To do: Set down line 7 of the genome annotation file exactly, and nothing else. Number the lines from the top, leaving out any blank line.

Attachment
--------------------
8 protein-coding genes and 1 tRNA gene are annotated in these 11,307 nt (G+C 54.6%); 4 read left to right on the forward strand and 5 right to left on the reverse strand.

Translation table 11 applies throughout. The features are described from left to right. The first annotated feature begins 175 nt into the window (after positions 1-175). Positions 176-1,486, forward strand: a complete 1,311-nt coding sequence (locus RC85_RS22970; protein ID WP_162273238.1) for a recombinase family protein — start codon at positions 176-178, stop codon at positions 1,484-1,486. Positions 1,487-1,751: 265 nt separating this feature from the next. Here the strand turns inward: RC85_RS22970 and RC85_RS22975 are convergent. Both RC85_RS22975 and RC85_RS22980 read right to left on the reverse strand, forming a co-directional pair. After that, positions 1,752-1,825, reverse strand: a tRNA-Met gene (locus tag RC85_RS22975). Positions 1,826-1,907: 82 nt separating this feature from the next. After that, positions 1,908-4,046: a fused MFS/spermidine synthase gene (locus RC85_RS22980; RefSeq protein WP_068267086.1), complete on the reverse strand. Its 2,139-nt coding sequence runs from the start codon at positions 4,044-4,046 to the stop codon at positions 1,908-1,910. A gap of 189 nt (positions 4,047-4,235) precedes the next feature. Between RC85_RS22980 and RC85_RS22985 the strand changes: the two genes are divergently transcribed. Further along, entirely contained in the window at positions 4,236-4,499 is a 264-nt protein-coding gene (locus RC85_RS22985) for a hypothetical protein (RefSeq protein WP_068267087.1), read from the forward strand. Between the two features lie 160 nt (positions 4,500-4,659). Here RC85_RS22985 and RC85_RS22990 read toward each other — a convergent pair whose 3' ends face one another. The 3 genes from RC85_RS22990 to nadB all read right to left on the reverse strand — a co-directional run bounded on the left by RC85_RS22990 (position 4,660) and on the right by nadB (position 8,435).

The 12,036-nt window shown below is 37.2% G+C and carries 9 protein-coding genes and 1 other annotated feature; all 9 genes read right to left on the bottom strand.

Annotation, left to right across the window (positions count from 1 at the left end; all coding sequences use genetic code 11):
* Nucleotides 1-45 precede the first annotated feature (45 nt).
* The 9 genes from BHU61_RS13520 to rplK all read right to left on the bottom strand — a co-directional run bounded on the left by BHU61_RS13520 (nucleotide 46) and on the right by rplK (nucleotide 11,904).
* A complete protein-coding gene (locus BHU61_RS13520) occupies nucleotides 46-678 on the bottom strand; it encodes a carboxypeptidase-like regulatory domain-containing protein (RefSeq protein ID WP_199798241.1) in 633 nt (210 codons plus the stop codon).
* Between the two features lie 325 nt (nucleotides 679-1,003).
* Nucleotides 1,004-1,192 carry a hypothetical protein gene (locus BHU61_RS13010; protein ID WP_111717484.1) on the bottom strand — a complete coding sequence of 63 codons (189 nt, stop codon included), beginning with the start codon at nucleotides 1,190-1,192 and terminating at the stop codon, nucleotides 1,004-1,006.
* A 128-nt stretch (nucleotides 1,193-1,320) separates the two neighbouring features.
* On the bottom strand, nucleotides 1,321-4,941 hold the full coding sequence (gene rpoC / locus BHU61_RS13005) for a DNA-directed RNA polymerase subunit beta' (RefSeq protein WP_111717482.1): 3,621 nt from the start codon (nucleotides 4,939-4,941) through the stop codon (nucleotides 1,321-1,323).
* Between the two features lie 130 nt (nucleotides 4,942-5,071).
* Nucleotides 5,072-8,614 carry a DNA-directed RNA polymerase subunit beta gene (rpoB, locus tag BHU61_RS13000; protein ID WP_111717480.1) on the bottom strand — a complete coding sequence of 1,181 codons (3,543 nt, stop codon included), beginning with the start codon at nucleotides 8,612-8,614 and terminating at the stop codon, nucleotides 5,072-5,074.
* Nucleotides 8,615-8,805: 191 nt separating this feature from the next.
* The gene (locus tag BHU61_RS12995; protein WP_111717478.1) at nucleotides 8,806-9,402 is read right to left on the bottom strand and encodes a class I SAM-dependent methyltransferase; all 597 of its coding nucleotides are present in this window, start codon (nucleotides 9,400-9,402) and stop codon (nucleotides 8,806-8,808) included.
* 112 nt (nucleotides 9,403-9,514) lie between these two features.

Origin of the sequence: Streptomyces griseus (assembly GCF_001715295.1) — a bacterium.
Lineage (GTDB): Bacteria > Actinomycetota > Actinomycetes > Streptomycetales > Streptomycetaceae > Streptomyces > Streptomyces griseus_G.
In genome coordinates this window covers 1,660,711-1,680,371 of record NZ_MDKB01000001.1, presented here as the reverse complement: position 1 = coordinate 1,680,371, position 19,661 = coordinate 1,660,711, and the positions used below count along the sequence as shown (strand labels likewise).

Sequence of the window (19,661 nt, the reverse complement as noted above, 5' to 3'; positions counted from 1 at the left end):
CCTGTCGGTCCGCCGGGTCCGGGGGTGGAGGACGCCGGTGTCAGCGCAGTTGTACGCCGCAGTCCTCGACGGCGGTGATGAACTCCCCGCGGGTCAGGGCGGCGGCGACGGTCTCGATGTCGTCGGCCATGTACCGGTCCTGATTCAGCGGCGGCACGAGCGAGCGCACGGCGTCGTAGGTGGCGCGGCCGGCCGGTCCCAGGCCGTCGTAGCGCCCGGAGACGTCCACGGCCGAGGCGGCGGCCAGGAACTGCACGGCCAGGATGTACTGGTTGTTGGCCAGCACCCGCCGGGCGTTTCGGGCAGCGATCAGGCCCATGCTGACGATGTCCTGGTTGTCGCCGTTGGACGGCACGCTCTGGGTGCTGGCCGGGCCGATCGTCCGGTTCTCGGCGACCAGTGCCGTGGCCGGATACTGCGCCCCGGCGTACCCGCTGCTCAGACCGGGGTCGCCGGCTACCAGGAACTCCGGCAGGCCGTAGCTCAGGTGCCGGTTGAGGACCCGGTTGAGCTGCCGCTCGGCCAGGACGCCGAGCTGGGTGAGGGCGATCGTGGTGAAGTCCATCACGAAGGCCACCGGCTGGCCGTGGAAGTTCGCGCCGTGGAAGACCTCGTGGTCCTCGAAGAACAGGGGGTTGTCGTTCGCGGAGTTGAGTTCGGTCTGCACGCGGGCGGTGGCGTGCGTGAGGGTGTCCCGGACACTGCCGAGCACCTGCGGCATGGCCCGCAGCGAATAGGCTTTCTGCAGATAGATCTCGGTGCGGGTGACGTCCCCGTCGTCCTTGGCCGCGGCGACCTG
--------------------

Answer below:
* A complete protein-coding gene (locus BHU61_RS13520) occupies nucleotides 46-678 on the bottom strand; it encodes a carboxypeptidase-like regulatory domain-containing protein (RefSeq protein ID WP_199798241.1) in 633 nt (210 codons plus the stop codon).